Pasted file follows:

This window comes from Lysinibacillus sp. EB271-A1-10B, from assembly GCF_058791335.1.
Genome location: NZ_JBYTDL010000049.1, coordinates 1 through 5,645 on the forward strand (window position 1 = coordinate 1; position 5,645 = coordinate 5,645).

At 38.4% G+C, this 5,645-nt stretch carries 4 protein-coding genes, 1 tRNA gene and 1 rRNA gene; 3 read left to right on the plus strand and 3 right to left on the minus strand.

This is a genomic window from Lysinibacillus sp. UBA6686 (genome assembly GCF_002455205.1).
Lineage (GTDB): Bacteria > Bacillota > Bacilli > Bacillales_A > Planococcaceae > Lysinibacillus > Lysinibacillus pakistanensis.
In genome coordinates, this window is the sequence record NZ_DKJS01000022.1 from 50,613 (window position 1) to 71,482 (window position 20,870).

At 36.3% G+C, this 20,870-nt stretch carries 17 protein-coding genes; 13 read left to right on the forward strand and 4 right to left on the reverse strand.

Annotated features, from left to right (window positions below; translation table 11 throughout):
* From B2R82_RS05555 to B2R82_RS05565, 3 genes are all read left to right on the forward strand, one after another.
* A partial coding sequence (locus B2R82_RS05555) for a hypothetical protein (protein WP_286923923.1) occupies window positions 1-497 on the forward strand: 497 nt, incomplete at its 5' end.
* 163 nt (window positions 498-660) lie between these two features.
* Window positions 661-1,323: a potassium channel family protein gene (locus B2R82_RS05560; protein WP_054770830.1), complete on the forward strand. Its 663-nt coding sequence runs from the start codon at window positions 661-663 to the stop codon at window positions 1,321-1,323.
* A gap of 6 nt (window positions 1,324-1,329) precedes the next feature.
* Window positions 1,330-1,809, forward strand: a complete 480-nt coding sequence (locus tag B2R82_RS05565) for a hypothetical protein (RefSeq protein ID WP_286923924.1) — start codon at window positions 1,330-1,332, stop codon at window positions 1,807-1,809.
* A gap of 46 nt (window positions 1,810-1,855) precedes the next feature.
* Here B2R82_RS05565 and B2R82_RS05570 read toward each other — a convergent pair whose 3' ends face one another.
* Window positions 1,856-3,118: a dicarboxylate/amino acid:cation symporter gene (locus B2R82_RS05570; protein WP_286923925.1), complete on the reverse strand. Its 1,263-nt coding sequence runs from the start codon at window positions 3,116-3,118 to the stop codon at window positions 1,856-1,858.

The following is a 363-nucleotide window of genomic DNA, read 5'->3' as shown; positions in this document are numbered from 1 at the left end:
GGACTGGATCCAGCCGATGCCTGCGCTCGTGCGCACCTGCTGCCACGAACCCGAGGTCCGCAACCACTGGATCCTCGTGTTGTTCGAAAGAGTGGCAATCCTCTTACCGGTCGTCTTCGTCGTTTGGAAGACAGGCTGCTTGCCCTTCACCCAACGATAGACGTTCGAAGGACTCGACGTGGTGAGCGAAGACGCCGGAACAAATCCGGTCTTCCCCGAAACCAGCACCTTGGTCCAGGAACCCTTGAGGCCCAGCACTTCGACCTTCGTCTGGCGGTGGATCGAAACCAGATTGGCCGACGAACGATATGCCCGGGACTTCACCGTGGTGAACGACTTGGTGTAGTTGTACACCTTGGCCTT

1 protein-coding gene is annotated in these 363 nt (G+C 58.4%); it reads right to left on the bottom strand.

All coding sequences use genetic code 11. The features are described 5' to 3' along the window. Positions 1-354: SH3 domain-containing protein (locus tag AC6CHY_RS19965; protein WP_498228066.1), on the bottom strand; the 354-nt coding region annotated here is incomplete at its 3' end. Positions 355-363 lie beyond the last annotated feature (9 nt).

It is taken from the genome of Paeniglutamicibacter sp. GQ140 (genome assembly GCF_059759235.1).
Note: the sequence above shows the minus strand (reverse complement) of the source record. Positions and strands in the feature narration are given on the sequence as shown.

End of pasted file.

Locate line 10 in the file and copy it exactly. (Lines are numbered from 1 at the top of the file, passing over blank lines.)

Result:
* A partial coding sequence (locus B2R82_RS05555) for a hypothetical protein (protein WP_286923923.1) occupies window positions 1-497 on the forward strand: 497 nt, incomplete at its 5' end.